Important Exchange Re: Clinton & Obama on Needle Exchange

Ben Smith's blog on The Politico web site today discussed an important exchange of comments between Hillary Clinton and Charles King, the executive director of Housing Works, at a private appearance earlier this month, as well as comments by Barack Obama at a different meeting in the same series. King had asked Clinton if she would lift the ban on use of federal AIDS funds to support needle exchange programs, an issue that previously came to a boil in 1998 during her husband's second term. (Some activists believe that Bill Clinton would have lifted the ban if Donna Shalala rather than Barry McCaffrey had boarded a certain Air Force One flight.) According to Smith:
Clinton responded to King's question, after some prodding, by saying, "I want to look at the evidence on it" to see whether needle exchange would prevent the spread of HIV without increasing drug abuse. Shalala, King responded, had "certified" the safety and effectiveness of the programs. "And then she refused to order it, as you remember," Clinton said. King replied that that had been her husband's decision. "Well, because we knew we couldn't maintain it politically," Clinton said, and went on to discuss the trade-offs in that dispute with Congress. "I wish life and politics were easier," she said. King then referred back to Clinton's opening remarks. "You made a great comment earlier about how our next president needs to have some spine," he said. "We’ll have as much spine as we possibly can, under the circumstances," Clinton responded.

Obama, by contrast, had responded that he supports lifting the ban. Click here to read Smith's full post, which includes the video footage. A little background: Housing Works has for years been a stalwart in the harm reduction movement. (Harm reduction is the idea that people who use drugs should be helped in reducing the harm they do, to themselves or others, whether they are about to stop using drugs or not.) The organization is very well known in New York City, which successfully beat back a late 1990s attempt by then Mayor Rudy Giuliani to bankrupt them. In 2000, activists from Housing Works stormed the Ashcroft confirmation hearings to denounce his record on needle exchange. King's co-founder and co-executive director of Housing Works for years, the late Keith Cylar, was a member of DRCNet's board of directors (and a friend).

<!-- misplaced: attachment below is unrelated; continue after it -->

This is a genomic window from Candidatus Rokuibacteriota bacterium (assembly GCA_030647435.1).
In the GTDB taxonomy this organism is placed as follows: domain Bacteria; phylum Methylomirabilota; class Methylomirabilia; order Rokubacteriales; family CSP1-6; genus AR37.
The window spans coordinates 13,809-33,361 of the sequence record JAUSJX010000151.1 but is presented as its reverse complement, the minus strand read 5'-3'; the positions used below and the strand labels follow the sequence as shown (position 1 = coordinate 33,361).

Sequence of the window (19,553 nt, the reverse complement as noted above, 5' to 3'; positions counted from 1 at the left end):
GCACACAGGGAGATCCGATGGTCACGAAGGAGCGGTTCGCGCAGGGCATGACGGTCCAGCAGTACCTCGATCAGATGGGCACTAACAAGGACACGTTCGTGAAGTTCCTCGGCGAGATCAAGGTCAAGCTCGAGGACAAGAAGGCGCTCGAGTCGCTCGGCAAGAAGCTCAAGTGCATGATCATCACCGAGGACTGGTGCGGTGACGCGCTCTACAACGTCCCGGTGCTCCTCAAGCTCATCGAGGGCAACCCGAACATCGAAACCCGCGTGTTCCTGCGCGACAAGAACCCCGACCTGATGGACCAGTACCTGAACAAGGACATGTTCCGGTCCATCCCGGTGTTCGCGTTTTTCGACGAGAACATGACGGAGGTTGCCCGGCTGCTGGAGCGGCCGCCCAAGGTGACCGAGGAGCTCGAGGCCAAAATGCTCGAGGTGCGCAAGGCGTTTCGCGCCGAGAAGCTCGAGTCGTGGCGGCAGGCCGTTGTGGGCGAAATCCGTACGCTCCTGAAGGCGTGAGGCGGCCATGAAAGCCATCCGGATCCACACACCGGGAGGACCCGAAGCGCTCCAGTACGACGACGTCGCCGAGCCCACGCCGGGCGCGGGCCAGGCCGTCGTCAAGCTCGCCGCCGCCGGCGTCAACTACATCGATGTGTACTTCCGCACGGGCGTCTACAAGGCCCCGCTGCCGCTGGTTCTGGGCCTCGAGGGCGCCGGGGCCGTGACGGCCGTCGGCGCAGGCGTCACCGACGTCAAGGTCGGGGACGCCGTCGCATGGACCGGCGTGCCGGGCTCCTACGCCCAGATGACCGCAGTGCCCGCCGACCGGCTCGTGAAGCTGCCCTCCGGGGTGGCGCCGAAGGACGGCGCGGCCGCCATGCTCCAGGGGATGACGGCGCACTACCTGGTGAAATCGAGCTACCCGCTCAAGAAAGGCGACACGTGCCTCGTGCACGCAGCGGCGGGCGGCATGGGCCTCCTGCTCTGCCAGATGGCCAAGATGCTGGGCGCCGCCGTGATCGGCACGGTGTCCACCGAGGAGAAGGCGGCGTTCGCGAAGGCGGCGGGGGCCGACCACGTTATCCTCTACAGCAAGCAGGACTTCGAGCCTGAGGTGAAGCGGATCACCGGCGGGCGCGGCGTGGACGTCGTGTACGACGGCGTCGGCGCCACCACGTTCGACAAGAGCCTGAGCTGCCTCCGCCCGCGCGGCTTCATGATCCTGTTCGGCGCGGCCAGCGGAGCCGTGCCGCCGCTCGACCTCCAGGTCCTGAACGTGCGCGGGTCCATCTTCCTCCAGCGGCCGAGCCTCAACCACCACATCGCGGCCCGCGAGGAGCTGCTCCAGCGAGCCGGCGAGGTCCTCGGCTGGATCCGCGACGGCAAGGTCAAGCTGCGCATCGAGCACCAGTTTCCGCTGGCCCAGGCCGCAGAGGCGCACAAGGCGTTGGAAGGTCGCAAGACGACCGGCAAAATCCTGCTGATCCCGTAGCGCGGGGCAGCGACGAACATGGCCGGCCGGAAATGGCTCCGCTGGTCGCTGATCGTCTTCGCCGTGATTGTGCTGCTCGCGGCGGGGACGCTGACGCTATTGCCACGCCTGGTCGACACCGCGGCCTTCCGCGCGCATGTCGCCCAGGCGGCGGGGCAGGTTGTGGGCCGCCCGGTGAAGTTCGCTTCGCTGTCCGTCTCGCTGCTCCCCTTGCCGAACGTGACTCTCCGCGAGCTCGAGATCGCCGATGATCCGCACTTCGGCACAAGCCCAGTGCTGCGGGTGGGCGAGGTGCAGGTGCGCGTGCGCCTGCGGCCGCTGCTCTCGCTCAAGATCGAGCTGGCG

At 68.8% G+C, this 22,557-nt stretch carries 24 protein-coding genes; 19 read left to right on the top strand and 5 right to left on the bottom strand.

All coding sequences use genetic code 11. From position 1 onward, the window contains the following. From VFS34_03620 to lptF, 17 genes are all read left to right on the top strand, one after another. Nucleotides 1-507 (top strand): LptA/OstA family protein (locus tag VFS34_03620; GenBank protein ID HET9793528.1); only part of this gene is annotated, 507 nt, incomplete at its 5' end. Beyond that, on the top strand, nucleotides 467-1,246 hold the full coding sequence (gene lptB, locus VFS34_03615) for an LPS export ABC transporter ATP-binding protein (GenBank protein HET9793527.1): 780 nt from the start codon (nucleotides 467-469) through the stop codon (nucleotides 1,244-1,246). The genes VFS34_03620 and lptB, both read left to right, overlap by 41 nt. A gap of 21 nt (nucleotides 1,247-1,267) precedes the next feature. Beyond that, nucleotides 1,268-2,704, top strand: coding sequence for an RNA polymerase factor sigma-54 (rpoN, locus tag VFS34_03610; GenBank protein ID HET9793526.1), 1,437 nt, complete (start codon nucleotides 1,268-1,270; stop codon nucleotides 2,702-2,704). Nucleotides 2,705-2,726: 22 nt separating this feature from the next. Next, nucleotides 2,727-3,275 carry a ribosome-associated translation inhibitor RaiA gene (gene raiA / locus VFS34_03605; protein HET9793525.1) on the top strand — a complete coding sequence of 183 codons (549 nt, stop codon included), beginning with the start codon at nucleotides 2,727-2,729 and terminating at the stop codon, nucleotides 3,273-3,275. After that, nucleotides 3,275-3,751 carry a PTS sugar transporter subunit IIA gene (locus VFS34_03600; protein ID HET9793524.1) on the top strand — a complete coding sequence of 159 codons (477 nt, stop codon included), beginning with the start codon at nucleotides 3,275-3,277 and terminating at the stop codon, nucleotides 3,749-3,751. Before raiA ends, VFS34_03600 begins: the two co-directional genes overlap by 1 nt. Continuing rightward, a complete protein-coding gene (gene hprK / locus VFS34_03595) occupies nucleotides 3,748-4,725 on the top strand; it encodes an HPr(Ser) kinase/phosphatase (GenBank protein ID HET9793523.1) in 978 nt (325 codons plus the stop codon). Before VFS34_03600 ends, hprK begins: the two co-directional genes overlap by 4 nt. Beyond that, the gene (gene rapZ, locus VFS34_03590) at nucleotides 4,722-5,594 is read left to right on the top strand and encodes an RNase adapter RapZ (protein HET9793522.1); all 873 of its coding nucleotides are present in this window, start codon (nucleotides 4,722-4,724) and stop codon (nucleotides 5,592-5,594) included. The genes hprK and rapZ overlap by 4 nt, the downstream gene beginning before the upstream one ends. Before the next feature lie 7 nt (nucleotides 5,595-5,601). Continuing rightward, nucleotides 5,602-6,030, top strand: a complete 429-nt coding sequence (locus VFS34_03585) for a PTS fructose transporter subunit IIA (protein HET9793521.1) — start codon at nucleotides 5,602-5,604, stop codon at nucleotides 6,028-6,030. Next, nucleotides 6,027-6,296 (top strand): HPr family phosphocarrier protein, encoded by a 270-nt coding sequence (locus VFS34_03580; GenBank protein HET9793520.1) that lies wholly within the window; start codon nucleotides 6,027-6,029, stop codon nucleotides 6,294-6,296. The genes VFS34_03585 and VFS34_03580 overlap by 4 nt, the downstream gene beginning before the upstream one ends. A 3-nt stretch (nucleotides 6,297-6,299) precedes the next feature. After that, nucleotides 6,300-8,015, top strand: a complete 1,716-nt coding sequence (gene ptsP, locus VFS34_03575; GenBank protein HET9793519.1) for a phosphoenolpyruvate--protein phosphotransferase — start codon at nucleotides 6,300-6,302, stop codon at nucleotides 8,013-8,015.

(This blog post was published by StoptheDrugWar.org's lobbying arm, the Drug Reform Coordination Network, which also shares the cost of maintaining this web site. DRCNet Foundation takes no positions on candidates for public office, in compliance with section 501(c)(3) of the Internal Revenue Code, and does not pay for reporting that could be interpreted or misinterpreted as doing so.)

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Let's Be Honest

Ok... enough on the so-called "needle exchange". Let's be
honest and call it what it really is -- "needle giveaway".

Not in any legislation - federal, state or local - does it require
an addict to turn in an old needle to receive an unused one.
Simply, all one has to do is ask for a needle. You are not
even required to prove you use drugs.

This is one of the biggest hoaxes played on the American
public.

borden's picture

policies vary

Policies vary, but at many of the exchanges they do in fact require needles to be returned. However, such requirements make the exchange less effective and drive up the rate of HIV transmission, so if a city doesn't require strict one-for-one exchange, the program will probably be more flexible. Many cities do require it, unfortunately. At some programs, they will give out up to a certain number, but then require more than that to be returned, as a way of encouraging secondary exchange.

I've visited several needle exchange sites, and clients of the sites did in fact bring used needles back. Have you ever visited a needle exchange program?

The evidence supporting needle exchange programs is beyond overwhelming.

David Borden, Executive Director
StoptheDrugWar.org: the Drug Reform Coordination Network
Washington, DC
http://stopthedrugwar.org

Matt_Potter's picture

Whats in a name?

So what? Call it what you want, injection drug use still contributes to a significant portion of AIDS cases in the US and access to clean needles would help reduce those rates of infection.

I fail to see how it is a hoax, much less "one of the biggest hoaxes played on the American public." I think most people see this program for what it is, an attempt to protect injection drug users and their partners from a horrifying disease.

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